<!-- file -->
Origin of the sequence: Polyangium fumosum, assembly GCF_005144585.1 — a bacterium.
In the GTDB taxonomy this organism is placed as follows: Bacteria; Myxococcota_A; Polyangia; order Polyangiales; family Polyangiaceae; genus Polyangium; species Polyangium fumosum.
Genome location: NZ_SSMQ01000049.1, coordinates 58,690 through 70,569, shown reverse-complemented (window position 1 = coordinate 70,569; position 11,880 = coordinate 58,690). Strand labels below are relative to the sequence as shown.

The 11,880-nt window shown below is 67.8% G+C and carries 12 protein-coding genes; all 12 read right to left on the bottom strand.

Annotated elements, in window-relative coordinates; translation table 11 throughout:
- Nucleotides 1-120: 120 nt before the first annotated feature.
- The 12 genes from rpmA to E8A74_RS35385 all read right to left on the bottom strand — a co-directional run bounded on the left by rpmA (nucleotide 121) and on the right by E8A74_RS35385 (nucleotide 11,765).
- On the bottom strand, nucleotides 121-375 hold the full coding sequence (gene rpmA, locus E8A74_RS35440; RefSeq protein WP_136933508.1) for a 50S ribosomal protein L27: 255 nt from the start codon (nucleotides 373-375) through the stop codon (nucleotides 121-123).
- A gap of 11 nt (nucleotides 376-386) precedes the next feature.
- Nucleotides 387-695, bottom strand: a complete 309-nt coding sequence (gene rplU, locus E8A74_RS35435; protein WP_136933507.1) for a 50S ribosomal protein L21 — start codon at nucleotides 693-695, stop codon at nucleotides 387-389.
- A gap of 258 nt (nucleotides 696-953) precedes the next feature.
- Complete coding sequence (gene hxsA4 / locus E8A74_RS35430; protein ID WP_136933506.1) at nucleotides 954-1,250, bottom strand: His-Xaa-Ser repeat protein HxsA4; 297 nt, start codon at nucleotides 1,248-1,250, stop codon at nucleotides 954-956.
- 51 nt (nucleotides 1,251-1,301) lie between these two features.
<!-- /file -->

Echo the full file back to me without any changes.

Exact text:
Origin of the sequence: Polyangium fumosum, assembly GCF_005144585.1 — a bacterium.
In the GTDB taxonomy this organism is placed as follows: Bacteria; Myxococcota_A; Polyangia; order Polyangiales; family Polyangiaceae; genus Polyangium; species Polyangium fumosum.
Genome location: NZ_SSMQ01000049.1, coordinates 58,690 through 70,569, shown reverse-complemented (window position 1 = coordinate 70,569; position 11,880 = coordinate 58,690). Strand labels below are relative to the sequence as shown.

The 11,880-nt window shown below is 67.8% G+C and carries 12 protein-coding genes; all 12 read right to left on the bottom strand.

Annotated elements, in window-relative coordinates; translation table 11 throughout:
- Nucleotides 1-120: 120 nt before the first annotated feature.
- The 12 genes from rpmA to E8A74_RS35385 all read right to left on the bottom strand — a co-directional run bounded on the left by rpmA (nucleotide 121) and on the right by E8A74_RS35385 (nucleotide 11,765).
- On the bottom strand, nucleotides 121-375 hold the full coding sequence (gene rpmA, locus E8A74_RS35440; RefSeq protein WP_136933508.1) for a 50S ribosomal protein L27: 255 nt from the start codon (nucleotides 373-375) through the stop codon (nucleotides 121-123).
- A gap of 11 nt (nucleotides 376-386) precedes the next feature.
- Nucleotides 387-695, bottom strand: a complete 309-nt coding sequence (gene rplU, locus E8A74_RS35435; protein WP_136933507.1) for a 50S ribosomal protein L21 — start codon at nucleotides 693-695, stop codon at nucleotides 387-389.
- A gap of 258 nt (nucleotides 696-953) precedes the next feature.
- Complete coding sequence (gene hxsA4 / locus E8A74_RS35430; protein ID WP_136933506.1) at nucleotides 954-1,250, bottom strand: His-Xaa-Ser repeat protein HxsA4; 297 nt, start codon at nucleotides 1,248-1,250, stop codon at nucleotides 954-956.
- 51 nt (nucleotides 1,251-1,301) lie between these two features.